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Date Permissions Signed


Date of Award


Document Type

Masters Thesis

Degree Name

Master of Arts (MA)



First Advisor

Jimerson, Randall C.

Second Advisor

Kurtz, Tony, 1965-

Third Advisor

Askari, Kaveh


Governments have created and used motion picture films since soon after their invention, but government archivists have an uneasy relationship with films. Historically, the traditional archival literature has overlooked films in favor of a focus on textual records, while the film archive literature is unconcerned with the archival concept of the record. To define the scope of the problem, this thesis demonstrates the paucity of archival literature addressing motion picture film as a government record. Moving forward, motion pictures are examined through a lens of archival theory and set in their rightful place among other formats of government records. It is concluded that while films must be read differently than textual records, they provide evidence, information, memory, and other affordances as found in other record formats. Finally, the thesis explores the properties that must be maintained as a film record is migrated to digital formats in order to ensure that it remains a valid record. It is argued that failing to create an authentic digital record during preservation digitization of a film is the same as deaccessioning the film record from the archival collection. Government archivists have a responsibility to carry out a thorough and documented reappraisal process before such actions may be taken.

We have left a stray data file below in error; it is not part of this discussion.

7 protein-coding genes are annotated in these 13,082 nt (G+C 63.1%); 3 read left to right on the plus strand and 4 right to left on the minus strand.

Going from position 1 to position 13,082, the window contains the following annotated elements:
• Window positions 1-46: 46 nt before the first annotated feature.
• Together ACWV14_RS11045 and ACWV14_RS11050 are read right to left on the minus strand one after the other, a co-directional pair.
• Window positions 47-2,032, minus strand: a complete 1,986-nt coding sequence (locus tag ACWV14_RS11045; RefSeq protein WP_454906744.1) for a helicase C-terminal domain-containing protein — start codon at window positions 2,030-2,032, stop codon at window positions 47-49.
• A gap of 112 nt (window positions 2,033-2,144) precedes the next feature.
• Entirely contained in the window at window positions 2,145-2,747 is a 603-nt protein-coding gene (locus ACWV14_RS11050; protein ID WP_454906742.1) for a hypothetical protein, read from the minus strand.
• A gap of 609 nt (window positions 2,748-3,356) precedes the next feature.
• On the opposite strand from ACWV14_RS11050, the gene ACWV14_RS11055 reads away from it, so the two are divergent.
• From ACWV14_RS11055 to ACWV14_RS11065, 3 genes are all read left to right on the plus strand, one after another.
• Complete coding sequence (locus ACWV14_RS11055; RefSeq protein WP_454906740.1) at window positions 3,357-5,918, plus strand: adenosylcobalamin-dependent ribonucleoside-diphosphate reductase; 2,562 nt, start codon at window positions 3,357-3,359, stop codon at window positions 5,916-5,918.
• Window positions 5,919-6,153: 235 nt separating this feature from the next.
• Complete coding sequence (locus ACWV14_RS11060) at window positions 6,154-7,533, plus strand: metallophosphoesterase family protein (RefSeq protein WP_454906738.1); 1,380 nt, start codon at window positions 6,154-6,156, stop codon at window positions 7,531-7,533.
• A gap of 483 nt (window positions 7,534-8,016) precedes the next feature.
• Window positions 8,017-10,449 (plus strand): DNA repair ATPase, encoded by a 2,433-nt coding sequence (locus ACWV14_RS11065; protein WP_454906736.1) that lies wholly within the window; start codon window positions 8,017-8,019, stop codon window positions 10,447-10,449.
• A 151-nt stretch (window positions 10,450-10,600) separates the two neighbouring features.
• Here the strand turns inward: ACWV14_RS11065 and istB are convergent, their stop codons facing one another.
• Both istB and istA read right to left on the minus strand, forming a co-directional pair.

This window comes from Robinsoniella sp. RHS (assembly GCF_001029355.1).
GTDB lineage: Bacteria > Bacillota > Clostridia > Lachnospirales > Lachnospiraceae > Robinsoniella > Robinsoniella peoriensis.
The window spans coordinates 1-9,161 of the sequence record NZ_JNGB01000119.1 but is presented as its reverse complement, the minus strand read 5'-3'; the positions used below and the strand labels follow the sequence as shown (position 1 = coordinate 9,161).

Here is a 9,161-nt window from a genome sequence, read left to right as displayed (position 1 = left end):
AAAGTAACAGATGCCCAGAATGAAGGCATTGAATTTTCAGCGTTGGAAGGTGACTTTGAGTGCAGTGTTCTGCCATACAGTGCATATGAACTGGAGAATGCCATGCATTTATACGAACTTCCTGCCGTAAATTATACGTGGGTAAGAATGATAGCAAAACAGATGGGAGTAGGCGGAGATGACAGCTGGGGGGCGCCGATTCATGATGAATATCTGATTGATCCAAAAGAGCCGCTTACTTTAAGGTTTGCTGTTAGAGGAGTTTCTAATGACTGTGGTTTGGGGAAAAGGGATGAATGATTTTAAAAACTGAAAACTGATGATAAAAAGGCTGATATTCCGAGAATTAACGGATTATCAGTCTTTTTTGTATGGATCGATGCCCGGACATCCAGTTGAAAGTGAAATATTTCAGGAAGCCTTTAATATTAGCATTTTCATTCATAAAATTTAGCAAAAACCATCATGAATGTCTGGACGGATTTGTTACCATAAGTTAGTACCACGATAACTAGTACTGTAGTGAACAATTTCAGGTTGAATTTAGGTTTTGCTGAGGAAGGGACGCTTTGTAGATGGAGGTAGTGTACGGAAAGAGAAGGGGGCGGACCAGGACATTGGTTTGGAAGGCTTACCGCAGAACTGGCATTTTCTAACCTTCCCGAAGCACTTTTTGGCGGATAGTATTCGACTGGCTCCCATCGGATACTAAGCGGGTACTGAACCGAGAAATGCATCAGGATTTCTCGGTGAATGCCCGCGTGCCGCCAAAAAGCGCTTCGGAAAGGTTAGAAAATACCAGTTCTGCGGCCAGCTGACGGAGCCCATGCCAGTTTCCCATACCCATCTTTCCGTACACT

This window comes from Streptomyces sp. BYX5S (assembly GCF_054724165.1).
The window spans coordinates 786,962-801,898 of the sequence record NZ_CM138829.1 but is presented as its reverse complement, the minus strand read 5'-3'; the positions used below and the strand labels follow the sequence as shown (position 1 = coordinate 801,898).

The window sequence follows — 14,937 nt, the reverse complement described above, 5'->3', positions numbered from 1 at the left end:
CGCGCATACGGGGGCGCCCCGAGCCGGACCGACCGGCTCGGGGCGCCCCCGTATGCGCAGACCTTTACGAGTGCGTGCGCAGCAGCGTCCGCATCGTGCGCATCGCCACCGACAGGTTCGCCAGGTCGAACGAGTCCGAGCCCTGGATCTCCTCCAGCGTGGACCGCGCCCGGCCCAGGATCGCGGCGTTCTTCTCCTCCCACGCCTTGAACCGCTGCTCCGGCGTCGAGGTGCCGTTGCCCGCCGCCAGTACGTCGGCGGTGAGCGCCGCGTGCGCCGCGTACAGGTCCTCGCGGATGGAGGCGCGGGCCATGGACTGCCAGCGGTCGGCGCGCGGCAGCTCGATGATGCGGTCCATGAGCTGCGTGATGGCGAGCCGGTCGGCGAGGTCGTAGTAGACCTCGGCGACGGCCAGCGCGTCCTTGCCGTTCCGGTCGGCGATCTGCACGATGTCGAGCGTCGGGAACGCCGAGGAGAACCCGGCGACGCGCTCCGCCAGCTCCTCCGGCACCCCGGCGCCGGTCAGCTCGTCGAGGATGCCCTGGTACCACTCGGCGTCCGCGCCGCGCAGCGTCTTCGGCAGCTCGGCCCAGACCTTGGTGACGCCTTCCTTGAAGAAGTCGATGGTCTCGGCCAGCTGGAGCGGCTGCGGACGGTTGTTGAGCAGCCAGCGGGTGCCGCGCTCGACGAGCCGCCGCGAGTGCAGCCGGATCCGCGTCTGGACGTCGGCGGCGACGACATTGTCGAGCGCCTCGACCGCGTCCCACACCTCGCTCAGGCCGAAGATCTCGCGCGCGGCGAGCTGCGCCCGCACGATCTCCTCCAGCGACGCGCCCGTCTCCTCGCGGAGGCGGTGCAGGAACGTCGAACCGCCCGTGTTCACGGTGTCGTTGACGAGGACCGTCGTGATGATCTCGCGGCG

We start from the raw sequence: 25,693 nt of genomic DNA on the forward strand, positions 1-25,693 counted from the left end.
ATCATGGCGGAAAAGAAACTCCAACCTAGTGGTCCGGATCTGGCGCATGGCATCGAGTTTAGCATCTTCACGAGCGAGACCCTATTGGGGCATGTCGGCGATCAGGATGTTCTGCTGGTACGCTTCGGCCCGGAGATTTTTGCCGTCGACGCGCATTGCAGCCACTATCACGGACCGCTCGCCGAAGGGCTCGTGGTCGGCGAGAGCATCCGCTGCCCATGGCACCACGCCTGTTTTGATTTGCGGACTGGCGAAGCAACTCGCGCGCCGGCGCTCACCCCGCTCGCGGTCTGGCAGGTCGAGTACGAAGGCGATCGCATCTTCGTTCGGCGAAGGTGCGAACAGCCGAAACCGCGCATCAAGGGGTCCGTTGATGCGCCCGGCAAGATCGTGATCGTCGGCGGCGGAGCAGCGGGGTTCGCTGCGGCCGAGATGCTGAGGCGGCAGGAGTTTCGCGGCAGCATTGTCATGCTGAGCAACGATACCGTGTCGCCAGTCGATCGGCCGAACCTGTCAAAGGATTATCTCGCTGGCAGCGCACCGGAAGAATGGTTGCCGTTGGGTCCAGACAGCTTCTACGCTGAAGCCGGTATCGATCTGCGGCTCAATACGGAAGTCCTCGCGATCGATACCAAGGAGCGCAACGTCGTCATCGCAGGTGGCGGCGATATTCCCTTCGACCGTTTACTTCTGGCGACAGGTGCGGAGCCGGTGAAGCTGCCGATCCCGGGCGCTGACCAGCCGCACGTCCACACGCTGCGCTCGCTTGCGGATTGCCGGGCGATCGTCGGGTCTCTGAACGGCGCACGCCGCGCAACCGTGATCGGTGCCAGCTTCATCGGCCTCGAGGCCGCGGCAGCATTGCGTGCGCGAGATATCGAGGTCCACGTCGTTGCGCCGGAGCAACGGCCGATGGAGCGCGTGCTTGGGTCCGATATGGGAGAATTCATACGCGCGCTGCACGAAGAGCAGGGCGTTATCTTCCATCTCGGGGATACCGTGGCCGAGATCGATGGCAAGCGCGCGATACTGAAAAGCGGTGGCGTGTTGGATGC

Western Washington University

OCLC Number


Digital Format


Geographic Coverage

United States


Academic theses




Copying of this thesis in whole or in part is allowable only for scholarly purposes. It is understood, however, that any copying or publication of this thesis for commercial purposes, or for financial gain, shall not be allowed without the author's written permission.